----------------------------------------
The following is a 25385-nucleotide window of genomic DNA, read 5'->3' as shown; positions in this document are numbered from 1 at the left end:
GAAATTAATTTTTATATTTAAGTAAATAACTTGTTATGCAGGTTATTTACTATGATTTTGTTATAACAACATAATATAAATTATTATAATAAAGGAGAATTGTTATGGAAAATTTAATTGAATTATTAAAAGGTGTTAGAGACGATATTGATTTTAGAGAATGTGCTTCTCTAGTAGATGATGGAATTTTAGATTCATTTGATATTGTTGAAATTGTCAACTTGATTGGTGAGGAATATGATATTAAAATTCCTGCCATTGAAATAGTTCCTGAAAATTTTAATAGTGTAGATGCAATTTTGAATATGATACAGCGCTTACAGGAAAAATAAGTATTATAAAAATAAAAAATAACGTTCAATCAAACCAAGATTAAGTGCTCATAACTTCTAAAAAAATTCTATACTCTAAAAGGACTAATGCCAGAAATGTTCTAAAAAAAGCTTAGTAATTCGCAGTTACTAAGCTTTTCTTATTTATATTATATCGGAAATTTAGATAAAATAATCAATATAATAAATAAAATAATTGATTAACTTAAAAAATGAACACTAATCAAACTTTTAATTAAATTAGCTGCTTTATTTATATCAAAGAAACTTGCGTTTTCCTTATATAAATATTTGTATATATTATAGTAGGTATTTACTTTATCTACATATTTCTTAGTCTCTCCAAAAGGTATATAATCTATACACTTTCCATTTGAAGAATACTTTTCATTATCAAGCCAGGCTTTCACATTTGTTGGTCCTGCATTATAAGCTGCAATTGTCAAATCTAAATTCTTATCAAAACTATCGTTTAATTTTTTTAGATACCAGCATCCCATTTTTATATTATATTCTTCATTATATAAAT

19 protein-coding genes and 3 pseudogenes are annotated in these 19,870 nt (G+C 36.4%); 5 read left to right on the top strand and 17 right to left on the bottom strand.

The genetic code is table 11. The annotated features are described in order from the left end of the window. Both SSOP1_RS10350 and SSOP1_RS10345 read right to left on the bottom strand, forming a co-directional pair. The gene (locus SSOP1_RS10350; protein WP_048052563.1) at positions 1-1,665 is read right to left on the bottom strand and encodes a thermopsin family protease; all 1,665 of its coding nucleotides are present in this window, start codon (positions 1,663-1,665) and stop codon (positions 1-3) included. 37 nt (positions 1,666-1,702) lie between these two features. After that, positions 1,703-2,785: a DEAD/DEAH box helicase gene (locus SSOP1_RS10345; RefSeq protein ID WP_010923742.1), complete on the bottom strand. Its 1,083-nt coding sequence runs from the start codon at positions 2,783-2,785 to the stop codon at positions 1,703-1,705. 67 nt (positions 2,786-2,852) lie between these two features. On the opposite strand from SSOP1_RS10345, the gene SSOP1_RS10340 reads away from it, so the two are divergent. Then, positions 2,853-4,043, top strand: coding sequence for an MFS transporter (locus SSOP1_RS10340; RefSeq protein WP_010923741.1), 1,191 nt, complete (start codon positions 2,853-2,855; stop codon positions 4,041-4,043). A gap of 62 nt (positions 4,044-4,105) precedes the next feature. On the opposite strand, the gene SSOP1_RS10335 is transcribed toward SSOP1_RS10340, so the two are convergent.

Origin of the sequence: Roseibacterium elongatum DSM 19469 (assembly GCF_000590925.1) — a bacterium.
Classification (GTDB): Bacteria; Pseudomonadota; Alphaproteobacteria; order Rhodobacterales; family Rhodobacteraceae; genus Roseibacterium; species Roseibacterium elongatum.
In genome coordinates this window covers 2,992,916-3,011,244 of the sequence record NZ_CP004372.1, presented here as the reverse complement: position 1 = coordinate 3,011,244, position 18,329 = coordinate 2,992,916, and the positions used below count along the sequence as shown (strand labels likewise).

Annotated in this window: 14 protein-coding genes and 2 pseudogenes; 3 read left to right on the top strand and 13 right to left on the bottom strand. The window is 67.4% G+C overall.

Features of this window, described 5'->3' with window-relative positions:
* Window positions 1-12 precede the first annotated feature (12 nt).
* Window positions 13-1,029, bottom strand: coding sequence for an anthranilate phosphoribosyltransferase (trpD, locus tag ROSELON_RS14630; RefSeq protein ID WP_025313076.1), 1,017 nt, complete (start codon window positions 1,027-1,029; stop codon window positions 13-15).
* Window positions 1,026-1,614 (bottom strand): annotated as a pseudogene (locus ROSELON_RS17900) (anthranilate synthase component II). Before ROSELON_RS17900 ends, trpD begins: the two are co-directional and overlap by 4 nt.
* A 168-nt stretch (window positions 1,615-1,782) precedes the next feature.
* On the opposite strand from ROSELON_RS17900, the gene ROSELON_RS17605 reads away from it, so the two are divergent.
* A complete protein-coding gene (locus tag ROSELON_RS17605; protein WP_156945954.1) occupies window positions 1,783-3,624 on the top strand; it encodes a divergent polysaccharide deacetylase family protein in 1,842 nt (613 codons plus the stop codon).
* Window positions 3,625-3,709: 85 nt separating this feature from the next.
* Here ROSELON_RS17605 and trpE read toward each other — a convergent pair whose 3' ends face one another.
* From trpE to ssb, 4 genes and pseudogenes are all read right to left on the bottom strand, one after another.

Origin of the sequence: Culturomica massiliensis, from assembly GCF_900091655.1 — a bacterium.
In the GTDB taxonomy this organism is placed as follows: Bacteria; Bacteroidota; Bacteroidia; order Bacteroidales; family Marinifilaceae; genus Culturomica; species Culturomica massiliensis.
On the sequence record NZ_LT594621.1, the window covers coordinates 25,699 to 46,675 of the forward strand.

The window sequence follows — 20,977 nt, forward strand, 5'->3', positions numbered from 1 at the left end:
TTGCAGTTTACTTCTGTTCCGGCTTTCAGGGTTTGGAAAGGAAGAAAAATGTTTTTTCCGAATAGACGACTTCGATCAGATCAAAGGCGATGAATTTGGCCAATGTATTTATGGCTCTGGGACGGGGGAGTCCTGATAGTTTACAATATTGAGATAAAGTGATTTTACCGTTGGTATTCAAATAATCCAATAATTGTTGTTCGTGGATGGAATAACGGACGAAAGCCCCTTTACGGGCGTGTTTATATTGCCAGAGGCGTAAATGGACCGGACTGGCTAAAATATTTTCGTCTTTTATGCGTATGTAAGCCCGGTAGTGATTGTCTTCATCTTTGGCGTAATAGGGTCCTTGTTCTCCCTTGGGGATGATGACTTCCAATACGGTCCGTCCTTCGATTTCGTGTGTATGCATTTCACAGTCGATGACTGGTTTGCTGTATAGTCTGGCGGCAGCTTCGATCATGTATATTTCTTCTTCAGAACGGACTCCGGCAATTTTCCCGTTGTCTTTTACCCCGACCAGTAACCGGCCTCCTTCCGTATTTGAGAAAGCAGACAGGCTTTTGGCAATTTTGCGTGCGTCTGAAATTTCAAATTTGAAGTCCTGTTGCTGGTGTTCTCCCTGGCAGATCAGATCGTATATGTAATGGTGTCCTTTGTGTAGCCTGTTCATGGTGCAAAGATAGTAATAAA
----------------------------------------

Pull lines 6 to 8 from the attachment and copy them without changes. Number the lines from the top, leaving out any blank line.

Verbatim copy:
Classification (GTDB): Bacteria; Pseudomonadota; Alphaproteobacteria; order Rhodobacterales; family Rhodobacteraceae; genus Roseibacterium; species Roseibacterium elongatum.
In genome coordinates this window covers 2,992,916-3,011,244 of the sequence record NZ_CP004372.1, presented here as the reverse complement: position 1 = coordinate 3,011,244, position 18,329 = coordinate 2,992,916, and the positions used below count along the sequence as shown (strand labels likewise).

Annotated in this window: 14 protein-coding genes and 2 pseudogenes; 3 read left to right on the top strand and 13 right to left on the bottom strand. The window is 67.4% G+C overall.